Kudlow Delivers Emotional Speech on Recovery From Addiction at White House Event

Kudlow Delivers Emotional Speech on Recovery From Addiction at White House Event
Director of the United States National Economic Council Larry Kudlow attends an event to mark National Alcohol and Drug Addiction Recovery Month in the East Room of the White House in Washington on Sept. 3, 2020. (Drew Angerer/Getty Images)
Katabella Roberts

National Economic Council Director Larry Kudlow shared his personal story of recovery from drug addiction at an event organized by First Lady Melania Trump on Sept. 3.

Kudlow was fired from investment bank Bear Stearns in the mid-1990s as he struggled with cocaine addiction.

Speaking at The White House National Alcohol and Drug Addiction Recovery Month Event: "Recovery at Work: Celebrating Connections," Kudlow revealed that he celebrated 25 years sober in July and that it would have been "unthinkable" 25 years ago that he would be able to occupy his current position, which he called the "greatest honor of my professional life."

"I was a hopeless abuser of alcohol and drugs. I had tried several times unsuccessfully to get sober," the economic adviser said. "Like a lot of my peers and friends, I went through bloody hell and suffered significant consequences. I'm not alone, most of us have the same troubles. I was unemployable."

"By the grace of God I did stay married, my wife is a saint, Judy. I've said that before, I'll repeat it, we've been married 34 years, it's a miracle. But it was difficult. The whole story was difficult. Having said that, I will offer this: It is because of my stubbornness and wilfulness and the difficulties and consequences and the fact that I had to learn how to change my behavior and follow a few simple steps, guidelines."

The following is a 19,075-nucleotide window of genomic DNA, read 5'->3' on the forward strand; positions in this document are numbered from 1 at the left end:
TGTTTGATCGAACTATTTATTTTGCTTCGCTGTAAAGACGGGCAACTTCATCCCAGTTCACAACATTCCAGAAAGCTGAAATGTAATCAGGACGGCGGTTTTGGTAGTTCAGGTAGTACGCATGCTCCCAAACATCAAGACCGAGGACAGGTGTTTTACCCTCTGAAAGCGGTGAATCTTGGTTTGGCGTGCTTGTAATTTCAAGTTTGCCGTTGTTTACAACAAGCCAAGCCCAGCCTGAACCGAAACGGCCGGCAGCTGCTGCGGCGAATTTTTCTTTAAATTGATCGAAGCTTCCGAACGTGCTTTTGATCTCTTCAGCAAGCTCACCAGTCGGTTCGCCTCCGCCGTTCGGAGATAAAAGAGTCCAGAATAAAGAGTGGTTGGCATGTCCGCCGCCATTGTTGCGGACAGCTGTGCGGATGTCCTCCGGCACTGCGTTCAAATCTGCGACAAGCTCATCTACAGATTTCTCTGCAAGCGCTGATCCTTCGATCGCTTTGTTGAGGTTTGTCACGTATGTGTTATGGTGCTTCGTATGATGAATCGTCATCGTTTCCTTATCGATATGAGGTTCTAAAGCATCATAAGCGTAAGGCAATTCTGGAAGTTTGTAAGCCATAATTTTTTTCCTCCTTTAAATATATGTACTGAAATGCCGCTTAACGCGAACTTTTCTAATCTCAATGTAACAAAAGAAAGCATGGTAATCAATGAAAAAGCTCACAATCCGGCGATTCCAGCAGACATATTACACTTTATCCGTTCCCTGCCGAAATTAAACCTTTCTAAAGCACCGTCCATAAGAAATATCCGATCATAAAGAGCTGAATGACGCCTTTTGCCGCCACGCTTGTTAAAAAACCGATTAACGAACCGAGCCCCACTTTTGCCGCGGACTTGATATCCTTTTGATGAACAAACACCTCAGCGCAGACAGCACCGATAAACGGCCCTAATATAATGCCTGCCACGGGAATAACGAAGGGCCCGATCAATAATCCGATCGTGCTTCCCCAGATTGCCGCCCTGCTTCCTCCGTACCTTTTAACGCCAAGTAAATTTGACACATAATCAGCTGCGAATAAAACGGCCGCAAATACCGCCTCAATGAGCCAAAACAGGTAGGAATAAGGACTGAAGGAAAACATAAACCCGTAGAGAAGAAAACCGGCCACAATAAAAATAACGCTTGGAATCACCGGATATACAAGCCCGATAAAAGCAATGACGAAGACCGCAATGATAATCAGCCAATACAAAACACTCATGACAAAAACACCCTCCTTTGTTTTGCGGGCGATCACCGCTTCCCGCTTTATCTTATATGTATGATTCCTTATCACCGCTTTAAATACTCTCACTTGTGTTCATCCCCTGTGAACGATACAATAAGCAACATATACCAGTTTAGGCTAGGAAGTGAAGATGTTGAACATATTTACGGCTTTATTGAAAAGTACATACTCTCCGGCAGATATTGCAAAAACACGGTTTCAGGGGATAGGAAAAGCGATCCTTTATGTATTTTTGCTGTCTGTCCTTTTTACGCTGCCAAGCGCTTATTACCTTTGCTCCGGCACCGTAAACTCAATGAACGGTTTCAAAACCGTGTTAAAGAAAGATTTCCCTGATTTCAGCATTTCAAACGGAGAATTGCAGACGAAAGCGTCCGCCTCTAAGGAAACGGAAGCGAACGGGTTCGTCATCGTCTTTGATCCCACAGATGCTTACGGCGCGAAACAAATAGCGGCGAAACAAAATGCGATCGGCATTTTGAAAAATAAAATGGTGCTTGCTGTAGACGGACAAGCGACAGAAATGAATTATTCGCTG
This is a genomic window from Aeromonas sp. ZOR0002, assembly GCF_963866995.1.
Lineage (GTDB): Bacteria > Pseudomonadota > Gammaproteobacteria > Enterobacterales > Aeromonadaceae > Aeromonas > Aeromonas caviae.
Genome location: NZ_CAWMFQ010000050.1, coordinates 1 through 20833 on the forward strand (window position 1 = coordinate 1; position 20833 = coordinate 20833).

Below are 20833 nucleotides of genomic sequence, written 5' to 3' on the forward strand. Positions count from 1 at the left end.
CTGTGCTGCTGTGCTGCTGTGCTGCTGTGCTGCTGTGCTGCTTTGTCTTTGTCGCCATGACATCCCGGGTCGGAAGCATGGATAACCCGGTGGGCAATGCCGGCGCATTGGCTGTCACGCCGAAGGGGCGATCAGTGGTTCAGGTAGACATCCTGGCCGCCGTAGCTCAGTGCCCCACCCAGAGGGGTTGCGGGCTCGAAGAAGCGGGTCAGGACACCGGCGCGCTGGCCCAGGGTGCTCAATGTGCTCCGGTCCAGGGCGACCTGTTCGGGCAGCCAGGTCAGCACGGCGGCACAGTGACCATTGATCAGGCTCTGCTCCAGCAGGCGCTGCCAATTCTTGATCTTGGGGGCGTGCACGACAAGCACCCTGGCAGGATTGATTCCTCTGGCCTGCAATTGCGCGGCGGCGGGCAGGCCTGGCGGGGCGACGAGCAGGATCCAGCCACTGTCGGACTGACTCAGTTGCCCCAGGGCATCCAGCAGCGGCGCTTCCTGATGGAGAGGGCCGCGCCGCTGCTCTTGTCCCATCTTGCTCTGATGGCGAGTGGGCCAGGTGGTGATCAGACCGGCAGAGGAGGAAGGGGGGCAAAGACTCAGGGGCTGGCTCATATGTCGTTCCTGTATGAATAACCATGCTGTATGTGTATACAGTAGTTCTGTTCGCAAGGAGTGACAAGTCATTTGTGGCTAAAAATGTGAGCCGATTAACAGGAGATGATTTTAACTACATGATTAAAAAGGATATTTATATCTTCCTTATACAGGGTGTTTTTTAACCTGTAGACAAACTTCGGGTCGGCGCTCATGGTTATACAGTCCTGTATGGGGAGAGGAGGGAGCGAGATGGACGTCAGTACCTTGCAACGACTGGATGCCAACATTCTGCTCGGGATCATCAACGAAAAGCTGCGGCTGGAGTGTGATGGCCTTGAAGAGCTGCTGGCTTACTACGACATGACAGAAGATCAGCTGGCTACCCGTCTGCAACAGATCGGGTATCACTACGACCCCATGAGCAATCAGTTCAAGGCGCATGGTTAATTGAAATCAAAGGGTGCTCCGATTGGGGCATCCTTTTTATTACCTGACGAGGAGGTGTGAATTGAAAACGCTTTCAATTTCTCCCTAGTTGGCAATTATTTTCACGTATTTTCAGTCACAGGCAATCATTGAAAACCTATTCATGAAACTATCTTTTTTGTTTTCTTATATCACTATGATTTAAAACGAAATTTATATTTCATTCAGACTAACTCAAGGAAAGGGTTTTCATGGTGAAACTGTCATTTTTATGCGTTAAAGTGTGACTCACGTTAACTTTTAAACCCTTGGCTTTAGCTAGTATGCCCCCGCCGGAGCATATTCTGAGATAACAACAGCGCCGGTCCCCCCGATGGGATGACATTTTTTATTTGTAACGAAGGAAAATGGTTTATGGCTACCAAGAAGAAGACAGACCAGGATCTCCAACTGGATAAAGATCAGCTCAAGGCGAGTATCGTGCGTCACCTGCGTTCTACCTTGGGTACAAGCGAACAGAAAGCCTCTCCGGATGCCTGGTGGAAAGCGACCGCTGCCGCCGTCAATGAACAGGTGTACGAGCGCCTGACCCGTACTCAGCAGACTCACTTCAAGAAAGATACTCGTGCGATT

"I believe sincerely today that it probably was the best thing that ever happened to me. Because it forced me to change, and seek a new path, and return to faith," Kudlow said. He added that he learned that "God could and would" help him beat his addiction to drugs and alcohol.

"You will, you can get sober, you can. For those who are still sick and suffering, you can. It's not easy, but you can get sober and you can stay sober and you can lead a productive life. And most importantly, hopefully like myself, we can learn to help other people get sober and stay sober so they can be productive and contribute to society and to life," he encouraged.

Kudlow added that it was "phenomenal" that the first lady has "engaged herself in this battle." Combating drug addiction is one of the three pillars of the first lady's 'Be Best' campaign. He also thanked President Donald Trump who he said has been "remarkable."

"I've known him many years, he bought me into this position, I didn't ask for it. I've served him to the best of my ability, he has been remarkable to me, accessible, we have great discussions, sometimes even debates. He's a remarkable man and if I get time off for good behavior and write another book, I'm going to write about that."

He added that there isn’t a day that goes by that he doesn’t think about his addiction, that he doesn’t talk to his friends from Alcoholics Anonymous, and that he doesn’t do his meditations and serenity prayer.

To employers at the event, he said: "Give us a chance, that's all we ask. ... I think recovering alcoholics make great employees myself."